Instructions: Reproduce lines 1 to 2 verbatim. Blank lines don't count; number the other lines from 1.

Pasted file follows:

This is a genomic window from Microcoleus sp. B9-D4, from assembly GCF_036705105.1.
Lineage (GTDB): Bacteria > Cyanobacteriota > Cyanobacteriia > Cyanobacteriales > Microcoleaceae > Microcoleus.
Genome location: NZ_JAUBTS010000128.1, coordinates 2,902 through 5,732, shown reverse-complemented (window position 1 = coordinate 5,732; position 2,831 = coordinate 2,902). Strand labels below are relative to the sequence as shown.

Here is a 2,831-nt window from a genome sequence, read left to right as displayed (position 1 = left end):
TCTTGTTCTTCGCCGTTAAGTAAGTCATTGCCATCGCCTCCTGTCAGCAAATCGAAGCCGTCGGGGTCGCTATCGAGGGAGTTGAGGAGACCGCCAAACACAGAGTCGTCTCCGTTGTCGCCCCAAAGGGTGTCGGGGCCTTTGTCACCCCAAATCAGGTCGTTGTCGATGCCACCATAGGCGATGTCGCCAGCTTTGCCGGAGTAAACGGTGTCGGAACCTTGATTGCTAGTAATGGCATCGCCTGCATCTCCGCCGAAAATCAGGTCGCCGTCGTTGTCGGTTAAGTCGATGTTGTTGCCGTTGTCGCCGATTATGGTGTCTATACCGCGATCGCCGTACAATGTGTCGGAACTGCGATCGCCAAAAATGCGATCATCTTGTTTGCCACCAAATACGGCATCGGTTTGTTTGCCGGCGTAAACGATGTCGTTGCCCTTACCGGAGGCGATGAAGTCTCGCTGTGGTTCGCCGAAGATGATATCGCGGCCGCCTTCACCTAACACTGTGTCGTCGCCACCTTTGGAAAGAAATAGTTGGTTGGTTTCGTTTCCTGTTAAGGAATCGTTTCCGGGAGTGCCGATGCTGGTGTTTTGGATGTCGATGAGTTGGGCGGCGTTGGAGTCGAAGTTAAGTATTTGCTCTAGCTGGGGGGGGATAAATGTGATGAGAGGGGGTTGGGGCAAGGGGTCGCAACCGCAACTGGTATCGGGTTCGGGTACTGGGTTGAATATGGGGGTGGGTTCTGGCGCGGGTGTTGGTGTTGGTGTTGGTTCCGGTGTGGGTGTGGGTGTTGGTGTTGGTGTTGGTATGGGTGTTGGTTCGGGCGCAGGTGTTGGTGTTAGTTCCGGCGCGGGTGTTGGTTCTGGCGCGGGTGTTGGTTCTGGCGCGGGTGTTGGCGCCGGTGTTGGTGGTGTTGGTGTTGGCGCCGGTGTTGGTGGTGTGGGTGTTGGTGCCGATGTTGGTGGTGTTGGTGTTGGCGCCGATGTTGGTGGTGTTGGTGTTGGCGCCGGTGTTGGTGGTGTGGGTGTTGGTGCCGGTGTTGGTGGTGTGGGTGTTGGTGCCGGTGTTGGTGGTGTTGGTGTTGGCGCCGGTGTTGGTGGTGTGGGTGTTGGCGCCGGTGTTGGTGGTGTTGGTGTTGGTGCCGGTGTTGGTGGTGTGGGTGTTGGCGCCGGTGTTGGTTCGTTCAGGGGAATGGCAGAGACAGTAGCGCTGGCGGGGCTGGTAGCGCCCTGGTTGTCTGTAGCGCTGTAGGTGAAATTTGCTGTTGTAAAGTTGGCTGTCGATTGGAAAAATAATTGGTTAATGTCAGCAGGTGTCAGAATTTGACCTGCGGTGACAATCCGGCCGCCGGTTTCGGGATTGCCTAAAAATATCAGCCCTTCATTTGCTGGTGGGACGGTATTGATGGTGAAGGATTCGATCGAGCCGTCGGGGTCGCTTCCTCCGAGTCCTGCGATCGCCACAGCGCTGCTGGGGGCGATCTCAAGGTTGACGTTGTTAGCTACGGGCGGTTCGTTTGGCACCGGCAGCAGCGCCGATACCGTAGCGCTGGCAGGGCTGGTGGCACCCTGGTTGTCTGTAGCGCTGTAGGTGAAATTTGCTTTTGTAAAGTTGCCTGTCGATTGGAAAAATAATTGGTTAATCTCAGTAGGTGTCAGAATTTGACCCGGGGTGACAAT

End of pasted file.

This is a genomic window from Microcoleus sp. B9-D4, from assembly GCF_036705105.1.
Lineage (GTDB): Bacteria > Cyanobacteriota > Cyanobacteriia > Cyanobacteriales > Microcoleaceae > Microcoleus.